“A mau who won't step on a crack, or who
can’t walk without stepping ou one. The thing
works both ways.”
"Are there many of them?”
“Thousands. You can see them any day all
over the city. The City Hail Park is a good
place for 'em. Ever do it yourself ? No? Well,
you're a marvel. Thought every one had had
the complaint at one time. I am a chronic
"Why do you do it? ■
“Can’t help it. Pure habit.”
“How did you start the thing?”
“Oh, I’ve done it all my life. I think it was a
game I used to play when I was a kid. Grew
up with me. Here comes two crack-steppers
together. That ’s funny. Never saw 'em go in
pairs before. Good-by.”
A Merited Reproof on a Ball Room
The Waterbary American, in an editorial on
the indulgence of mild profanity by fashionable
young ladies of New York, relates a strange
story about a Hartford belle whir was addicted
to the same practice.
“In Harttord,” says the American, “there
lived, not many years ago, a very charming
young girl, who wiis a belle in one of the best SO
eial sets of that staid city, and in whom, never
theless. was tolerated by everybody thee nstant
use of language more than bordering on the pro
fane. Nobody thought anything of it inner.
It was Miss X, you know.’ Weil, at a certain
ball in Hartford it chanced that Miss X was
waltzing with a student from Yale, who was not
aware of her peculiarity. She stopped him sud
denly in the middle of the dance, put her hand
to her head, and exclaimed: 'Damn my back
hair! It's coming down!’ Her partner drew
himself up in Bowery fashion, cocked his head
to one side and replied with a slow swagger.
‘The—hell—you—say.’ The reproof was suffi
cient. Miss X did not swear again that evening,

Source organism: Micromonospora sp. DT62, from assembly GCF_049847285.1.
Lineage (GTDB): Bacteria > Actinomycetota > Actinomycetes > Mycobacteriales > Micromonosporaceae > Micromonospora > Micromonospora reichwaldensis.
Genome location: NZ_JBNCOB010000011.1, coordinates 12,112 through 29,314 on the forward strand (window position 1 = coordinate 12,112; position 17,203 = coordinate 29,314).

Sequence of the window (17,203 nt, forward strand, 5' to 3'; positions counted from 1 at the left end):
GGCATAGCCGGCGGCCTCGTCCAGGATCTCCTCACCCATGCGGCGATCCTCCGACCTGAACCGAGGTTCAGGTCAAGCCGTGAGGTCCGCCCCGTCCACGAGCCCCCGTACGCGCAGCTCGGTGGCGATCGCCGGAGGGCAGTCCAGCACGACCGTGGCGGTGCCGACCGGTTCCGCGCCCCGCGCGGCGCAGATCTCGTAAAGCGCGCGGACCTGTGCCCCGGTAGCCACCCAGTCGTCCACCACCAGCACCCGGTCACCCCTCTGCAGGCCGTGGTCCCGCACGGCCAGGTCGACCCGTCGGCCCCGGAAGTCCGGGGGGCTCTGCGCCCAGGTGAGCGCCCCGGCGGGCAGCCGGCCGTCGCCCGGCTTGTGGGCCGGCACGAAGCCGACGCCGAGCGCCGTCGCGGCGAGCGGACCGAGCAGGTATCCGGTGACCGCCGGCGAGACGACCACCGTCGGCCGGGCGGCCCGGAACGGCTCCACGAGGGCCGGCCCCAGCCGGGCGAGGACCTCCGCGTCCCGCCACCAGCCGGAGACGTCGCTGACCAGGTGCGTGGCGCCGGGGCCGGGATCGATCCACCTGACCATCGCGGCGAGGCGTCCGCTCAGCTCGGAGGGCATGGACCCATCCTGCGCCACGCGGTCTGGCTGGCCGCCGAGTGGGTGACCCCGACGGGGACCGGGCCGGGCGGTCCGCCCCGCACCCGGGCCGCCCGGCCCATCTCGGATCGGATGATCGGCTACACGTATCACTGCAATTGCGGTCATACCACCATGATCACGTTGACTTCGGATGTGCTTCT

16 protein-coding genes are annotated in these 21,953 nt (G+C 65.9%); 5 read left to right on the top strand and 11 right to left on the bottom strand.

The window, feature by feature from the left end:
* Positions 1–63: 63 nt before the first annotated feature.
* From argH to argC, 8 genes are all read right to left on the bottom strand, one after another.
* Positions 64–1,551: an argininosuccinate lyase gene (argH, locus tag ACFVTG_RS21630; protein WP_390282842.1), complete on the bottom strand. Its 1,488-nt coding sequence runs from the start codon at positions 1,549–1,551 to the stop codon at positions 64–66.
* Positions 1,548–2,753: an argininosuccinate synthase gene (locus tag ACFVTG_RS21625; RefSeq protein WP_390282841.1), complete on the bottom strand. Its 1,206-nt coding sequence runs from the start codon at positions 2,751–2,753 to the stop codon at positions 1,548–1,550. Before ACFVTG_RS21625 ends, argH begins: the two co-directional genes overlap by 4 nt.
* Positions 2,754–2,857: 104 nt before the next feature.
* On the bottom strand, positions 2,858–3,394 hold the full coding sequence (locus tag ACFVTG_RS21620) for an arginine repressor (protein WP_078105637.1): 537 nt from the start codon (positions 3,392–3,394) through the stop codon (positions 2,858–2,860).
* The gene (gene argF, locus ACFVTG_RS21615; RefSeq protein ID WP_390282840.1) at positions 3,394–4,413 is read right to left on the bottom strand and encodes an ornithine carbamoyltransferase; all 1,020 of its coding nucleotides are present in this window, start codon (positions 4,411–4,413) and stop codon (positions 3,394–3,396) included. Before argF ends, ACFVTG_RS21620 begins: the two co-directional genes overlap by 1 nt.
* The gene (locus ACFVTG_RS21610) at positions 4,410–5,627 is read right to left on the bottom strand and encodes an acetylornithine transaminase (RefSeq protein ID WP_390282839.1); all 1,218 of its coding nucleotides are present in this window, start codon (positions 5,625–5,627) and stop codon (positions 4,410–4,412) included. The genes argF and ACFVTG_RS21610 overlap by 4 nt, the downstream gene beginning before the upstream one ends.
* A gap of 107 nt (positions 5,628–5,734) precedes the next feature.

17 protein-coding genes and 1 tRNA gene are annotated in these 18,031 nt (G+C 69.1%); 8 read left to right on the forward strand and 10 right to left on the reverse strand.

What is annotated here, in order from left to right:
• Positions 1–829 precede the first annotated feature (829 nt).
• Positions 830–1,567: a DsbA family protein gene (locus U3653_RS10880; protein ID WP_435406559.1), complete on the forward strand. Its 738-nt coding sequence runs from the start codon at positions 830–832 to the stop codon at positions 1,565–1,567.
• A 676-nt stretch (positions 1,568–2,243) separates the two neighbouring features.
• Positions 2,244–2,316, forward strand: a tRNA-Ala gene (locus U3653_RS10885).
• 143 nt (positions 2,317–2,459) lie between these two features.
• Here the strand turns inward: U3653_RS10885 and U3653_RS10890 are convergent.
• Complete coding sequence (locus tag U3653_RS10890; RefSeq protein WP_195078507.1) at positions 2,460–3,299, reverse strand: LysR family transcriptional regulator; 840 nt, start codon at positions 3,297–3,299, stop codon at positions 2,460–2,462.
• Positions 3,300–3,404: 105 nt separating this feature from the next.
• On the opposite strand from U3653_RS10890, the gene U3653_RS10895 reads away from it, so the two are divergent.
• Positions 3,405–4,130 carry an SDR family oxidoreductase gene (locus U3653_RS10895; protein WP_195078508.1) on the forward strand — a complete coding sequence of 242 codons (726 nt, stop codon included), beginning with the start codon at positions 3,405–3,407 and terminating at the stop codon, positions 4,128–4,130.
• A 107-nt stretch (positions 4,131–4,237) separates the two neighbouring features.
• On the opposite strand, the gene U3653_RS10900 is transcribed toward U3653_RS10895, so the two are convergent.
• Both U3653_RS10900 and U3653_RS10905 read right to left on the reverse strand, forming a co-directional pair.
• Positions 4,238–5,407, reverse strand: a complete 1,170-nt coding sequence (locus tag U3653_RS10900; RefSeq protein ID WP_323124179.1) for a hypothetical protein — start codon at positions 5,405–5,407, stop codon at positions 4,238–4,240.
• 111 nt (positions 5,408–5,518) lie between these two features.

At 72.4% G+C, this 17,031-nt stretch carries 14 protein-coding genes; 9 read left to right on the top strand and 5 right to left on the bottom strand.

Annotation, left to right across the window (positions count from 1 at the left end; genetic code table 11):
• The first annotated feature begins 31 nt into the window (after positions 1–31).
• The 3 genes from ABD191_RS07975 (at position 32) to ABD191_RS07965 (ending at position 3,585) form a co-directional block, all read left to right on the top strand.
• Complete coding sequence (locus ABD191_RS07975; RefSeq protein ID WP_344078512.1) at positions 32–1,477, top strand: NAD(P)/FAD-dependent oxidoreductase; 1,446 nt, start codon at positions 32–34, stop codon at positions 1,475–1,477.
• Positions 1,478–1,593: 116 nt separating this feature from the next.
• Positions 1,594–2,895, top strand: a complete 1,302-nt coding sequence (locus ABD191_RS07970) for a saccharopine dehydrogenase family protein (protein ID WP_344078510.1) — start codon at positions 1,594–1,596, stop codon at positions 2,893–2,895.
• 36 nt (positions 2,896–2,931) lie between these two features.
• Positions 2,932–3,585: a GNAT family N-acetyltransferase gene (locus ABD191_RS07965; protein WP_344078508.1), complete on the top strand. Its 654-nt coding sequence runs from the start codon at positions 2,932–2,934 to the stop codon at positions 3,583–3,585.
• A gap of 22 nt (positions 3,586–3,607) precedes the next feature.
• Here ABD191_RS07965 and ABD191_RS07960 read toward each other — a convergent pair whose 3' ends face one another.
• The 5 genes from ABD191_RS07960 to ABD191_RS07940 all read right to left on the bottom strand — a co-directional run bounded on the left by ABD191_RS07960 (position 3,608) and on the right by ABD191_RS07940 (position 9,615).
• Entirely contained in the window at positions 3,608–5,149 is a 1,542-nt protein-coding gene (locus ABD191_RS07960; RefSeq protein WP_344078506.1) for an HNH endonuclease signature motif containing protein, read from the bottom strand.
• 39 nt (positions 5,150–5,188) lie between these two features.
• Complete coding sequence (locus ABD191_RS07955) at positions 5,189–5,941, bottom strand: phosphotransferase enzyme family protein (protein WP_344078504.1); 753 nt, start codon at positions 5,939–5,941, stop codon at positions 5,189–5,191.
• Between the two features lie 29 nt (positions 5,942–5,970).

lint why should the reproof have been left to a
stranger? Her friends had grown by degrees to
tolerate her swearing. It is the old ears" of fa
miliar vice being endured. Even well-bred girls
do not know how far they will be permitted to
go until they try.”
Levi Rhoades’ Tough Coat-tails.
from the Rockford (.111.) Register.
Levi Rhoades came near losing his life re
cently, and he can thank his lucky stars that
his coat-tails were not made of corduroy or
riveted together at. the seams with brass bind
ing. If the garment had been made of some
indestructible, unbreakable material it is more
than likely that the big capitalist would have
been landed on the other shore. Mr. Rhoades
was down at the paper mills looking after affairs
and getting too near a fas: .revolving shaft his
coat-tails caught around it and commenced
wrapping up, threatening to take in the whole
of trie slack of tLe garment eventually, and
jerk the gentleman off his feet. In that event
his body would have been hurled round with
every revolution of the shaft and life would
have been beaten out of him. The minute he
found out what had occurred he grabbed a post
near by and beld on for dear life. It was a clear
case of muscle against the texture of the coat
tails, with bodily injury in the balance. The
shaft revolved, the tension of the coat-tails in
creased. and the tug of war commenced At
last the garment was torn asunder, and if ever